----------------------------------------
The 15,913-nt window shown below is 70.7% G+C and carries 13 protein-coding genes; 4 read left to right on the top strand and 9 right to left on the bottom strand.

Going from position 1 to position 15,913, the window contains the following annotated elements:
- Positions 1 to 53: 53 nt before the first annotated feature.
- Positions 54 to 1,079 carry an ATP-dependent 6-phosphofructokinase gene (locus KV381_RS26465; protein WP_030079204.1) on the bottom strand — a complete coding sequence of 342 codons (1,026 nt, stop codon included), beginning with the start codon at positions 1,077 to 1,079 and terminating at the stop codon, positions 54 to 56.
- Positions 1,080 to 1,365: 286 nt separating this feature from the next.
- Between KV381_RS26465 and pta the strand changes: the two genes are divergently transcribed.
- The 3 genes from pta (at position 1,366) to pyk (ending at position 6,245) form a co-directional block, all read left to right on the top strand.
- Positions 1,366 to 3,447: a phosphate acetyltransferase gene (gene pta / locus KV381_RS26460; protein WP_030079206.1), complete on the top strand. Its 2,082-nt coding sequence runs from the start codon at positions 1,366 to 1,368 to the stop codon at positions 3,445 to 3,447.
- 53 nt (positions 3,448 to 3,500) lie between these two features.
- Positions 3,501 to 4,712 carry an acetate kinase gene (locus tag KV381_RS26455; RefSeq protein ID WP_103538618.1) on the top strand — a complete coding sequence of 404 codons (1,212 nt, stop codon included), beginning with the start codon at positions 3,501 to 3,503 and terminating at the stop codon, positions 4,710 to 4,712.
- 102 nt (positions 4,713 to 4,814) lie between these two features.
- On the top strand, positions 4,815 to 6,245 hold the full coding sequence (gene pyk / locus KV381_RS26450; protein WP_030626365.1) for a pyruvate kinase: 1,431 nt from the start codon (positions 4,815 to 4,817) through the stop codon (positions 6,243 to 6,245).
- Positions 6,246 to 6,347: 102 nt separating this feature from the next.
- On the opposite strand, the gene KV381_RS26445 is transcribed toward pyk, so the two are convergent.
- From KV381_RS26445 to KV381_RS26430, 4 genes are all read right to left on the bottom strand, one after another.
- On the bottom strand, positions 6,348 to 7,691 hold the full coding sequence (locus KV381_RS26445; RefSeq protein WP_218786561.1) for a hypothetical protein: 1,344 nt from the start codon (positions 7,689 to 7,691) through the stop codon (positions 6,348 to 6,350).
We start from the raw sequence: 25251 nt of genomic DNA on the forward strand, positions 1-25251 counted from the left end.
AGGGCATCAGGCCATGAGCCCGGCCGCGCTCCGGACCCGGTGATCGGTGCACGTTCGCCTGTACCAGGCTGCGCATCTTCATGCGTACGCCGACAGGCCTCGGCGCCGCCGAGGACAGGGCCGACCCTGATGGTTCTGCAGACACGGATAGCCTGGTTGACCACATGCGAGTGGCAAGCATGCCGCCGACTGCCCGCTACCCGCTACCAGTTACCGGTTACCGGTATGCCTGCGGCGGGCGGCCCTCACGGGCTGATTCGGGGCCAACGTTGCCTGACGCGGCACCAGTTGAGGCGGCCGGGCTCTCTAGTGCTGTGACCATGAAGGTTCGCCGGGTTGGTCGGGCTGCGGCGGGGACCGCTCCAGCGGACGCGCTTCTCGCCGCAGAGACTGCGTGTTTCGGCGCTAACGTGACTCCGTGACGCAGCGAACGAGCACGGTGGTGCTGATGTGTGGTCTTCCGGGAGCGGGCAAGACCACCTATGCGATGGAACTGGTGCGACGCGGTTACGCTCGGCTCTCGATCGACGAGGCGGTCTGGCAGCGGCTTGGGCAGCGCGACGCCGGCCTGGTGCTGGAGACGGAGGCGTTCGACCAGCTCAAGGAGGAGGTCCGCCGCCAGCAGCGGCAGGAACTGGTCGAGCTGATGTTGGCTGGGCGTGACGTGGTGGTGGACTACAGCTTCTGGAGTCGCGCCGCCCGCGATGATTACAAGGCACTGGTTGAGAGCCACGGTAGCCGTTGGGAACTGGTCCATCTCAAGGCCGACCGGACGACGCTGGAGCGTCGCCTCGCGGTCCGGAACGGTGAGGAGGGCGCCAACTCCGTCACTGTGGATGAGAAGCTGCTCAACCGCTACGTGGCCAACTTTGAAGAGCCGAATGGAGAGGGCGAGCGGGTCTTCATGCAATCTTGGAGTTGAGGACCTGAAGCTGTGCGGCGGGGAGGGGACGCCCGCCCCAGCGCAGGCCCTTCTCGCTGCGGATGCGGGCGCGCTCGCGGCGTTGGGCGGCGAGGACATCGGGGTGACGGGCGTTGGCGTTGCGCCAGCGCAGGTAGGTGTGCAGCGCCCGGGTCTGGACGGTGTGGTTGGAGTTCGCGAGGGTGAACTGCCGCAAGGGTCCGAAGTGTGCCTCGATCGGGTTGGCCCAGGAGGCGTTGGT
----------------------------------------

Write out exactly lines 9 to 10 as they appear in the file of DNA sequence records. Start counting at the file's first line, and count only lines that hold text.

- 53 nt (positions 3,448 to 3,500) lie between these two features.
- Positions 3,501 to 4,712 carry an acetate kinase gene (locus tag KV381_RS26455; RefSeq protein ID WP_103538618.1) on the top strand — a complete coding sequence of 404 codons (1,212 nt, stop codon included), beginning with the start codon at positions 3,501 to 3,503 and terminating at the stop codon, positions 4,710 to 4,712.